Theatricals at St John's
At the turn of the seventeenth century, Christmas entertainments at St John’s typically included a theatrical performance by the students. One such drama, performed in either 1601 or 1602, provides a unique insight into how the writers of the day were viewed by the student community. The Returne from Pernassus, or, the Scourge of Simony was the final and most ambitious of three Parnassus plays, authorship unknown. The plays give a humorous account of the adventures of two students, Philomusus and Studioso, the first recounting their life as students, the second their unsuccessful attempts to earn a living. By the third, the character Ingenioso, who appears in all the plays, has become a satirist, and he delivers a brief and pithy characterisation of the authors of the day. Such greats as Spenser, Marlowe and Shakespeare are among his subjects, as are both Ben Jonson and Thomas Nashe. Some later critics have identified Ingenioso with Nashe himself, and although it is by no means certain that the characters are intended to represent real people, it is clear that the author was very familiar with Nashe’s work.
In the play, Ingenioso and Judicio join in praising Nashe:
Yet this I say, that for a mother witt, Fewe men have ever seene the like of it.
Whether this is respect for a writer only lately deceased, affection for a fellow Johnian, or simply appreciation of his writing style is a matter for speculation.
Later in the play, Shakespeare’s famous actors, Richard Burbage and William Kempe are portrayed, discussing the literary merits of scholars:
Few of the university pen plaies well, they smell too much of that writer Ovid, and that writer Metamorphosis, and talke too much of Proserpina & Juppiter. Why heres our fellow Shakespeare puts them all downe, I and Ben Jonson too. O that Ben Jonson is a pestilent fellow, he brought up Horace giving the Poets a pill, but our fellow Shakespeare hath given him a purge that made him beray his credit.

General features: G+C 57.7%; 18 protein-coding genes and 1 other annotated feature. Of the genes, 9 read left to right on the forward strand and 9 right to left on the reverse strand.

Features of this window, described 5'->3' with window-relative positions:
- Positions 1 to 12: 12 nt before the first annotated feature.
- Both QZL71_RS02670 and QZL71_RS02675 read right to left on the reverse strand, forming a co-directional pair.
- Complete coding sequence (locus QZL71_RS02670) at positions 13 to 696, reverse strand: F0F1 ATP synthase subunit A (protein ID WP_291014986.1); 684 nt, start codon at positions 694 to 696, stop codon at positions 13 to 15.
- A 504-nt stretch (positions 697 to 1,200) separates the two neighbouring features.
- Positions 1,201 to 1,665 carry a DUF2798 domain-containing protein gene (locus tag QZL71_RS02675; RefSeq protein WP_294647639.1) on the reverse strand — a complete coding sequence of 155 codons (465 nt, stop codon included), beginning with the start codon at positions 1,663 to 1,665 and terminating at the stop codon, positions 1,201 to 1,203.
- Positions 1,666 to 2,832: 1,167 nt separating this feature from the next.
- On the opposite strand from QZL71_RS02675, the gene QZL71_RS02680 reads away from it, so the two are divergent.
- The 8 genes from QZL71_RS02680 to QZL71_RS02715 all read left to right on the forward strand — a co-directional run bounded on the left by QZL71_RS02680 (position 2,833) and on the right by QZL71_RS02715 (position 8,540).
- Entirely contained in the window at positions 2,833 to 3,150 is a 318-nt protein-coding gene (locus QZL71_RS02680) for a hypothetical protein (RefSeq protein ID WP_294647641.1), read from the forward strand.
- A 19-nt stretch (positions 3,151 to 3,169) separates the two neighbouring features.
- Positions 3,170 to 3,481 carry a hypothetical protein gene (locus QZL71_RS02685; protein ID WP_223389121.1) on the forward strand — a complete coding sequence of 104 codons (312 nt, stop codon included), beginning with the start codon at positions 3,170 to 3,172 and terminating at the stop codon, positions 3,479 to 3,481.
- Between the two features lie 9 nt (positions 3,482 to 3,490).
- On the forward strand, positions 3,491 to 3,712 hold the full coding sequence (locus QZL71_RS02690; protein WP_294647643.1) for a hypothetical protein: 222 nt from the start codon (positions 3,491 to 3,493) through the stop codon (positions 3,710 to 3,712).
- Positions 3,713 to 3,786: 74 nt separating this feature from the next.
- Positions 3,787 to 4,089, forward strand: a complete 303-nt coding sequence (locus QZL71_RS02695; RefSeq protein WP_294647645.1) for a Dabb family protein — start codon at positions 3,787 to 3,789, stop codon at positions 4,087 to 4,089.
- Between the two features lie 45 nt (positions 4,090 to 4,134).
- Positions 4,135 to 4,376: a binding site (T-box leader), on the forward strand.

This was a reference to the so-called War of the Theatres in which rival poet playwrights competed to caricature their adversaries in an exchange of plays. In Poetaster, of 1601, Jonson had represented himself as Horace against his detractors, in response to which, Shakespeare's company had performed Thomas Dekker's Satiromastix, in which Horace the bricklayer (Jonson's family trade) was the humorous poet untrussed. It is fascinating to see how students at St John’s were aware of contemporary events on the London stage and reflected these in their own theatrical performances.
The Returne from Parnassus is currently on display in the Library Exhibition area, as one of the exhibits in ‘Remembrance with Posteritie’, featuring the life and work of Ben Jonson and Thomas Nashe. The exhibition runs from 3 February to 22 April, open Monday to Friday 9-5 (closed Good Friday and Easter Monday).
This Special Collections Spotlight article was contributed on 3 February 2016 by the Special Collections Librarian.